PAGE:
- Once you are able to keep your sound while playing more difficult improvisations, move on to step four!
Step Four: Play the Tune!
This is the moment we've been waiting for! Whether you are learning a tune by ear or reading from a page, whether you are a music student or a music hobbyist - we all know the struggle of trying to sound good while we play the tune. One of the most frustrating parts of playing music is that we can sound really great while playing something like long tones, but really not great when we go to play music that other people know.
Look at what we've done though! We started with something easy and got ourselves to the point where we are sounding just like how we want to sound. Then, we step by step worked our way to the point where we were playing actual (improvised) music! You are ready. As long as you keep a patient mind and stick to your standards, you are going to sound awesome on this tune!
- Unlike our free improvisation, we now have some rules to go with playing the tune. This is the part that usually freaks people out: I HAVE to play in time, I HAVE to do this rhythm, I HAVE to sound like the artist who wrote this. Relax. We've worked our way step by step to the tune. Go ahead and play the bars of the tune you are working on.
- If you have really put the work in to keeping your sound, maintaining your ideal sound while playing the tune will actually be easier than you think. Remember how you made minor adjustments to keep your sound while playing scales and improvising? Do the exact same process for playing the actual tune. You might need to adjust your tongue, fingers, mouth, even the way you are standing/sitting. Experiment to find and maintain your sound, then bring it over to the tune.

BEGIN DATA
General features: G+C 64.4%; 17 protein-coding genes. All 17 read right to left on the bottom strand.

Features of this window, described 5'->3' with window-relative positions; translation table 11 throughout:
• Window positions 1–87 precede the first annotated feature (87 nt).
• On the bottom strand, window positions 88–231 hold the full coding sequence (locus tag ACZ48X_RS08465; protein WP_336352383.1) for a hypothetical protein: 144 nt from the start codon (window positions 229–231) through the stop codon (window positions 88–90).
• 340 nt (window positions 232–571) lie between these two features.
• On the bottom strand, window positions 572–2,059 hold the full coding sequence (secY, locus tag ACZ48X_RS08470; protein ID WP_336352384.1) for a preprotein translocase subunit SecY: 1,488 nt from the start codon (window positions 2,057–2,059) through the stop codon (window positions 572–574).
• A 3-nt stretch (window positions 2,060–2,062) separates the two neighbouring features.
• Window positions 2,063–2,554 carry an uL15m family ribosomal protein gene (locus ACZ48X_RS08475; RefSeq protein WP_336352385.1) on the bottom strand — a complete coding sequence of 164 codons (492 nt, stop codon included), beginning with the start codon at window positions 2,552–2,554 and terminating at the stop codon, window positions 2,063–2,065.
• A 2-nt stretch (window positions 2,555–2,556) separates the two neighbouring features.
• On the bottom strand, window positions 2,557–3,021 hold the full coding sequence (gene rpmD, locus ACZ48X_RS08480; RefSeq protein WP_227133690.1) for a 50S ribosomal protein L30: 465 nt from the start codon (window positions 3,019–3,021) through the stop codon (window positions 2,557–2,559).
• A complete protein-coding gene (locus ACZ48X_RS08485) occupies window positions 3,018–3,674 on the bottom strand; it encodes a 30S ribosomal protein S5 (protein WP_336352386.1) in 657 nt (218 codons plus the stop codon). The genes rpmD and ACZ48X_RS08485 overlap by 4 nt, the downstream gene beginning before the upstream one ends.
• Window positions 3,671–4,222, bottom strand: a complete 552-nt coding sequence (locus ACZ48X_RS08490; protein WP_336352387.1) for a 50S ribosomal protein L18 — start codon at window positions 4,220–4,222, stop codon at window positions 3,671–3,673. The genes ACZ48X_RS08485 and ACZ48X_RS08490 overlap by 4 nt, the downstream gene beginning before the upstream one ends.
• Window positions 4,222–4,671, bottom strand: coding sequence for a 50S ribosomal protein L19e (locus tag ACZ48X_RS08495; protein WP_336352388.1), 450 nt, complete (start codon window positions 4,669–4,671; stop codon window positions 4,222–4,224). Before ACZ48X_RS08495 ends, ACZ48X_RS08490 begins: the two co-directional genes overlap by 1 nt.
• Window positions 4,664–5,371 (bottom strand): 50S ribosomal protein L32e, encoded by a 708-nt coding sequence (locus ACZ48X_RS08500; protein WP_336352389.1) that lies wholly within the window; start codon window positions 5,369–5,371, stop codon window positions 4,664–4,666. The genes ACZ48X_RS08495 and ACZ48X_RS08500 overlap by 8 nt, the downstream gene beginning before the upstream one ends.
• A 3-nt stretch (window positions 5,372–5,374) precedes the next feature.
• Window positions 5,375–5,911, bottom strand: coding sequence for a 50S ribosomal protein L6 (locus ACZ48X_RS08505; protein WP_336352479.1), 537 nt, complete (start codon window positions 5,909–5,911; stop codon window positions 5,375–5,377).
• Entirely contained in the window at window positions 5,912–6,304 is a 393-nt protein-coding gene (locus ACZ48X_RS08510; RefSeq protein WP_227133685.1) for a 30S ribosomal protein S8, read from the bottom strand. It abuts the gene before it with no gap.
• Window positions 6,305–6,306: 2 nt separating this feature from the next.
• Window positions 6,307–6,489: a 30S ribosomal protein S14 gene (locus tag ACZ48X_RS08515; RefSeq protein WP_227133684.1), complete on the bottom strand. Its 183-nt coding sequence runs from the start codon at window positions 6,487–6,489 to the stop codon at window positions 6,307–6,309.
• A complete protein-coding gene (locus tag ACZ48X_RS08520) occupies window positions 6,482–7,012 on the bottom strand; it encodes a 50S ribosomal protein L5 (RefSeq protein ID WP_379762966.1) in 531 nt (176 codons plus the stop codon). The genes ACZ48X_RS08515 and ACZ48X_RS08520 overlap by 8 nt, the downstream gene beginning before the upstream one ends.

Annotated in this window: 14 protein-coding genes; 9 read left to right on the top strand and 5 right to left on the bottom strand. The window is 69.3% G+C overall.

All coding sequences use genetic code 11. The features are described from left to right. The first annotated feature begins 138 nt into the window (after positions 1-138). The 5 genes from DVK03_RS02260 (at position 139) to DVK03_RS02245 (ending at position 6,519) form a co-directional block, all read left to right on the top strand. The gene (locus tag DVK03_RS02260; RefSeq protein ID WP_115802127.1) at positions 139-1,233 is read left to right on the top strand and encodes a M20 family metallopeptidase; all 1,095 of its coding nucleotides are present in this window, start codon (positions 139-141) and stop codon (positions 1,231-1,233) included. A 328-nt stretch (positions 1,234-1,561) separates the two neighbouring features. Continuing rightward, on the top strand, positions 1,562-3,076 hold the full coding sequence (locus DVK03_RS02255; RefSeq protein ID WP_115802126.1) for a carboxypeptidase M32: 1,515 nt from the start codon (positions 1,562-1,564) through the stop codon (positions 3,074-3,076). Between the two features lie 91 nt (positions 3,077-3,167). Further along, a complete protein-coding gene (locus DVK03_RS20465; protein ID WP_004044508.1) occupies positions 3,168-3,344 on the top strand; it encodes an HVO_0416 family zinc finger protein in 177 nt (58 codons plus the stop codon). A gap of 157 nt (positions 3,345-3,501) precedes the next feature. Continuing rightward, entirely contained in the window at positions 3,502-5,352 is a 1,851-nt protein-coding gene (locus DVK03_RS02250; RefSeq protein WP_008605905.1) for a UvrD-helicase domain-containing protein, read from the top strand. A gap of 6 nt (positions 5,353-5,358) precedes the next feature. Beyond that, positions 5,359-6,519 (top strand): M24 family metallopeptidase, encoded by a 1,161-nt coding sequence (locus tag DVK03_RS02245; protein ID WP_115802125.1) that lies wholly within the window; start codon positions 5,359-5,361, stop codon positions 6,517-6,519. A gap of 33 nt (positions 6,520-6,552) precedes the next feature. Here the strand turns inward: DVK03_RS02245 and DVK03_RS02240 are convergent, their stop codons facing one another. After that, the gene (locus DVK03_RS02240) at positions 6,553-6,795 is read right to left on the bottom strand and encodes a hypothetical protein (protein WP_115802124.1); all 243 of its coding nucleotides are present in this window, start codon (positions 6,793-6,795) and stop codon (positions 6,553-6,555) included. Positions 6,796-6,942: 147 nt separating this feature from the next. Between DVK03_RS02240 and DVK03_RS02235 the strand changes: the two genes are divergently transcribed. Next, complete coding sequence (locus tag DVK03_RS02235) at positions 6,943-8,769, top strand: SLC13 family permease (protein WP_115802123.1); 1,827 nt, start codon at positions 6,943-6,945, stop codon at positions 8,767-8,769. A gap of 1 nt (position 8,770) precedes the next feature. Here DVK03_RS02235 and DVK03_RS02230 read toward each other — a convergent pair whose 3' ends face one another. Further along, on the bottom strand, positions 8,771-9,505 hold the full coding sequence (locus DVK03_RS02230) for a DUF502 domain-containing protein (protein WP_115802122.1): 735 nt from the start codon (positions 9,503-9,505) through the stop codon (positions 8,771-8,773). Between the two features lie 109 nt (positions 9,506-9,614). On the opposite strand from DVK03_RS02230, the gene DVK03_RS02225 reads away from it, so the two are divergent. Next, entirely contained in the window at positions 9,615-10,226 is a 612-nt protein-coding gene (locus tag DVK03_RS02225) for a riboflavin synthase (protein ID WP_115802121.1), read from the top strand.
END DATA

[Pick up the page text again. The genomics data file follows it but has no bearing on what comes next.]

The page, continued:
- One of the things that scares people when playing the tune is that now we have an exact rhythm we are supposed to play. Many of us let the fact that we have to add in timing interrupt the process we use to make our ideal sound. Don't be afraid to take a moment to play things from the tune very slowly or even out of time to perfect a body motion while maintaining your sound. Trying to learn the motion and learn the rhythm at the same time doesn't always work. You may have to isolate the way you are strumming, moving your fingers, using your tongue, etc. If you can't do the motion slowly and ambiguously with your ideal sound, you will not be able to do the motion with specific rhythmic timing with your ideal sound. Figure out how to make the sound first on its own, then work to make the sound happen in time.
- It's at this point that we have to reach in to our extensive bag of tricks to teach ourselves how to play with our ideal sound for all kinds of different situations. Don't worry, you can do it. If you are an artist, you must take responsibility for improving the way you make music. This means trying new methods, being patient, working through difficulty, and consciously making decisions about your craft. Good luck, you can do it!
NOTE: If you are having trouble with a specific moment in the music, let me know and I can share with you some tricks for situation-specific problems!
Thanks for reading my four step process to finding your sound. I hope this has given you a tool to improve yourself. Please let me know what you think in the comments below!